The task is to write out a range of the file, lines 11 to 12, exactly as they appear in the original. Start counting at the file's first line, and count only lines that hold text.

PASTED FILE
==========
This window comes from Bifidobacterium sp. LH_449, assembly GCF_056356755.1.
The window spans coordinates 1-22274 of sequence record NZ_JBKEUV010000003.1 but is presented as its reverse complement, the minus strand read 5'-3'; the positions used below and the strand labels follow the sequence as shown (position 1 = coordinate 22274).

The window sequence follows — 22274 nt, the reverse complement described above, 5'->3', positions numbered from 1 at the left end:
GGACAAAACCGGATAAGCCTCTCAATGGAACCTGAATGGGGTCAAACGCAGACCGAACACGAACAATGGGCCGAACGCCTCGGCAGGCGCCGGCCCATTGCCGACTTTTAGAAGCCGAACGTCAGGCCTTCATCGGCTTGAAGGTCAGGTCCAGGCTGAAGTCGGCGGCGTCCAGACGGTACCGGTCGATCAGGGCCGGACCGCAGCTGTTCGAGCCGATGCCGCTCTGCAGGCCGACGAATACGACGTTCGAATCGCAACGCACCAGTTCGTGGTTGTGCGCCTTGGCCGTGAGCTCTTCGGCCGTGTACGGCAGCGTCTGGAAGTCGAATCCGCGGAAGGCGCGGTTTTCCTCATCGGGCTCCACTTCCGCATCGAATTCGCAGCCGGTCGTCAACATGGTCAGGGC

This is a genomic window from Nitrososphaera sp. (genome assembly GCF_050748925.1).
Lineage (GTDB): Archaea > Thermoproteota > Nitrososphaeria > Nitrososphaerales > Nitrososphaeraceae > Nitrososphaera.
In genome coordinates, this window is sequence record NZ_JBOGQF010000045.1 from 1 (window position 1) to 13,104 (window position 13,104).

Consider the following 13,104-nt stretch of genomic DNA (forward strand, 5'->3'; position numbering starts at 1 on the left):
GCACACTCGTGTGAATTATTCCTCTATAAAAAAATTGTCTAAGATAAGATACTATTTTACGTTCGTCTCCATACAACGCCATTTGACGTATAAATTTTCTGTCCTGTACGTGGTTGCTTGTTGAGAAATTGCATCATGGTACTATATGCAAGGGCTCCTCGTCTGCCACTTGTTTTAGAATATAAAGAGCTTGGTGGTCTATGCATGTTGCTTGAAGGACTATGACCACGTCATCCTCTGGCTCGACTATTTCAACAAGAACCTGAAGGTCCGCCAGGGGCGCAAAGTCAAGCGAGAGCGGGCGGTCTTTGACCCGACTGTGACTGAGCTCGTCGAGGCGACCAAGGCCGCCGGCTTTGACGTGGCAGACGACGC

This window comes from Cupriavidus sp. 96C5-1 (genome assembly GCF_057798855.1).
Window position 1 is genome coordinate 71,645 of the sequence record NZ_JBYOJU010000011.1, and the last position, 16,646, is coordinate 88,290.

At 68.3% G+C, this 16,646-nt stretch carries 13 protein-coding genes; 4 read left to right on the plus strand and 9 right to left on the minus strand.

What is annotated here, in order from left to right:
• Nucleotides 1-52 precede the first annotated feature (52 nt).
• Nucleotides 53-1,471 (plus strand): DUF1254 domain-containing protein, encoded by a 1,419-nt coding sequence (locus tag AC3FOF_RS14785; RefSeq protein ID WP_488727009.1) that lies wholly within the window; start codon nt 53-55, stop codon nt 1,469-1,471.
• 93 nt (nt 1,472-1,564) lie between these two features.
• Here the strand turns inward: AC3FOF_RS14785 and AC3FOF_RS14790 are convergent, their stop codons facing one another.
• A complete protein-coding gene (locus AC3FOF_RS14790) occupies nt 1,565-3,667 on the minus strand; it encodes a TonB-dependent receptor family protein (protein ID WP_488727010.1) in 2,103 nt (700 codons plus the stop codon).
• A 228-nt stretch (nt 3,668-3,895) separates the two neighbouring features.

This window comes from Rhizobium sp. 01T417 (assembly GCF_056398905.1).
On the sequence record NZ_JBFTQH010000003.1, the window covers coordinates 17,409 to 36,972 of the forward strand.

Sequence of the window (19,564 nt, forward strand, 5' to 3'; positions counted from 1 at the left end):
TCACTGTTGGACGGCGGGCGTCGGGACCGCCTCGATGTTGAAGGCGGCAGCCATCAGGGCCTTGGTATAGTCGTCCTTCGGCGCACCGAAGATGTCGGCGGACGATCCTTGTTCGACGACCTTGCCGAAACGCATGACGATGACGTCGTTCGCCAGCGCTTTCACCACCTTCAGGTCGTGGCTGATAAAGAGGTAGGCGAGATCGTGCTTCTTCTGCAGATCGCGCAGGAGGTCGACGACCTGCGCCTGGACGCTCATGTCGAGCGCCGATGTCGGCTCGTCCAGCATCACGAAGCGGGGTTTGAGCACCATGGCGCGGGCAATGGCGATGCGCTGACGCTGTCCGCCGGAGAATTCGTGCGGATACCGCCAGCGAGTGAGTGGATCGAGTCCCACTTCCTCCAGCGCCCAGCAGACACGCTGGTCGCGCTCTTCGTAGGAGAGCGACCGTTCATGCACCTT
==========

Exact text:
Window position 1 is genome coordinate 71,645 of the sequence record NZ_JBYOJU010000011.1, and the last position, 16,646, is coordinate 88,290.

At 68.3% G+C, this 16,646-nt stretch carries 13 protein-coding genes; 4 read left to right on the plus strand and 9 right to left on the minus strand.